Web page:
June 30, 2016, by Tim Radford
The cliffs of Amsterdam Island are a haven for sea birds such as the yellow-nosed albatross.
Image: StormPetrel1 via Flickr
French scientists find that carbon dioxide levels in the atmosphere have now topped 400 parts per million even on a remote, unpolluted island in the Indian Ocean.
LONDON, 30 June, 2016 – Human emissions of the greenhouse gas carbon dioxide have reached another landmark. They have surpassed atmospheric levels of 400 parts per million even in one of the most distant, most unpolluted measuring stations on the planet.
In May, according to scientists working for France’s National Centre for Scientific Research (CNRS), atmospheric concentrations of CO2 reached 400 ppm at a meteorological station on Amsterdam Island in the southern Indian Ocean.
The island is little more than a mountain sticking out of the sea, and is populated only by albatross, skua gulls, terns, rockhopper penguins and researchers at a small French observatory, where records have been maintained for 35 years.
Through most of human history, carbon dioxide concentrations in the atmosphere have oscillated about an average of 285 ppm. The symbolic 400ppm level was first surpassed in the northern hemisphere during the winter of 2012/2013, although it fell again.
The gas is an important one – it provides the fertility of all plant life and maintains the planet at a habitable temperature. But since the start of the Industrial Revolution, and the global investment in coal, oil and then natural gas, concentrations have been rising. And so have global temperatures.
“Crossing the 400ppm threshold at Amsterdam Island means that this value has been reached practically all over the planet”
Last month, researchers announced that global average levels had crept above 400ppm and were likely to stay above that figure for a lifetime.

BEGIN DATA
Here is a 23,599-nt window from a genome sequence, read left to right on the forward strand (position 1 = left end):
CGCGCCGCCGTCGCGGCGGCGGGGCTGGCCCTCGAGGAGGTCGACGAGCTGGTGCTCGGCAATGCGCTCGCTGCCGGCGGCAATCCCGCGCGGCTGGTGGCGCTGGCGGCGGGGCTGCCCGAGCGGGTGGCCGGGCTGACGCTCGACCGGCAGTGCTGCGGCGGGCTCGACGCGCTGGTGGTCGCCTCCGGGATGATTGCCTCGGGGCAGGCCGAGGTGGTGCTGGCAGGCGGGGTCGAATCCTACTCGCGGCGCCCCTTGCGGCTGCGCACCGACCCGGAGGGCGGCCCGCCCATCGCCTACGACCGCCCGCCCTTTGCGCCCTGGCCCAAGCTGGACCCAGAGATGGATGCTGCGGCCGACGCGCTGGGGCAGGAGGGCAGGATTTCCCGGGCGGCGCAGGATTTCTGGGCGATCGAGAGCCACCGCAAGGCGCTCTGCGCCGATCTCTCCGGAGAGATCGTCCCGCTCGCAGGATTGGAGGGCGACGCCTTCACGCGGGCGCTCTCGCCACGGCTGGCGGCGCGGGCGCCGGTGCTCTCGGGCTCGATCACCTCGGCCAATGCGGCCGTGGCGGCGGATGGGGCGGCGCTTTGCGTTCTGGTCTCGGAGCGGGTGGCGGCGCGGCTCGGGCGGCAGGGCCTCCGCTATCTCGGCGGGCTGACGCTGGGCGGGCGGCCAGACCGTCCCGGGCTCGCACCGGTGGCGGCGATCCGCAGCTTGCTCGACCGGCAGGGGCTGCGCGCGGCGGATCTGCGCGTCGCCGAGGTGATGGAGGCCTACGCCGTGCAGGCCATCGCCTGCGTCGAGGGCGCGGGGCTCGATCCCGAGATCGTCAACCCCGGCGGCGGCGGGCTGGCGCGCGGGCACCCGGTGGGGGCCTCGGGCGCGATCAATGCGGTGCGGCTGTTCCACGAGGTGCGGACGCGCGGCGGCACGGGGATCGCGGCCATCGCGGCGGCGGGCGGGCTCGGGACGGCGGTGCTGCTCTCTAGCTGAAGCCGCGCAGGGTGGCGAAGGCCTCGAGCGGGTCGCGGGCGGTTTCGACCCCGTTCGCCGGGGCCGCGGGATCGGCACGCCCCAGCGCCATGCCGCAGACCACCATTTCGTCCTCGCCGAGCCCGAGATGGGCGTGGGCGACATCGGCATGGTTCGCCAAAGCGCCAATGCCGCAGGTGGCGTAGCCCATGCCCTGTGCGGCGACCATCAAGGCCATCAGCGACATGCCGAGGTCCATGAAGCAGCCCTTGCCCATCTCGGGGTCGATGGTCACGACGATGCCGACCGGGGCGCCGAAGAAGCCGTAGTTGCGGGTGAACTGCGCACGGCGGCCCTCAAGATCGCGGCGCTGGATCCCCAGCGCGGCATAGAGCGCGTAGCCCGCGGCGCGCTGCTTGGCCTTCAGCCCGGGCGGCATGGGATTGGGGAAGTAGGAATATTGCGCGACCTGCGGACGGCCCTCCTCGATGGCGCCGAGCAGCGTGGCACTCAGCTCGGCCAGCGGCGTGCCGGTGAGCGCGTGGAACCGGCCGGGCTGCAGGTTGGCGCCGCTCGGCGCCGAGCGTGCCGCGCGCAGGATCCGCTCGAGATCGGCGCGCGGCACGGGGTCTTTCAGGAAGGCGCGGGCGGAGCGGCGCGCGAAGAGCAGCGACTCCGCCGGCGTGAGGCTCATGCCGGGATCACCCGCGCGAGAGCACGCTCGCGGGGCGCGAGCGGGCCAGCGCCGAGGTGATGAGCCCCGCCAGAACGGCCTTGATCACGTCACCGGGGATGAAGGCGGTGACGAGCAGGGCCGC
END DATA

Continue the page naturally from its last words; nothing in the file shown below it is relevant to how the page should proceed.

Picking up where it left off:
Global average temperatures have already risen by 1°C since the start of the 20th century, and last month the extent of Arctic sea ice was measured at its lowest since records first began, with polar winter temperatures as much as 10°C above historic levels.
Here to stay
So even in the southern hemisphere, at the end of a southern summer, where seasonal variations are in any case tiny, and in a place far from any roads, cities, factory chimneys, power stations and cement works, and where measured levels have always been lower than anywhere else in the world, the news that concentrations of CO2 have reached 400ppm means that the increase is here to stay.
Levels of CO2have been rising by 1.75 ppm a year for decades, and since 2012 have accelerated to 2ppm a year. “Crossing the 400ppm threshold at Amsterdam Island therefore means that this value has been reached practically all over the planet,” say the CNRS scientists. – Climate News Network
Tim Radford, a founding editor of Climate News Network, worked for The Guardian for 32 years, for most of that time as science editor. He has been covering climate change since 1988.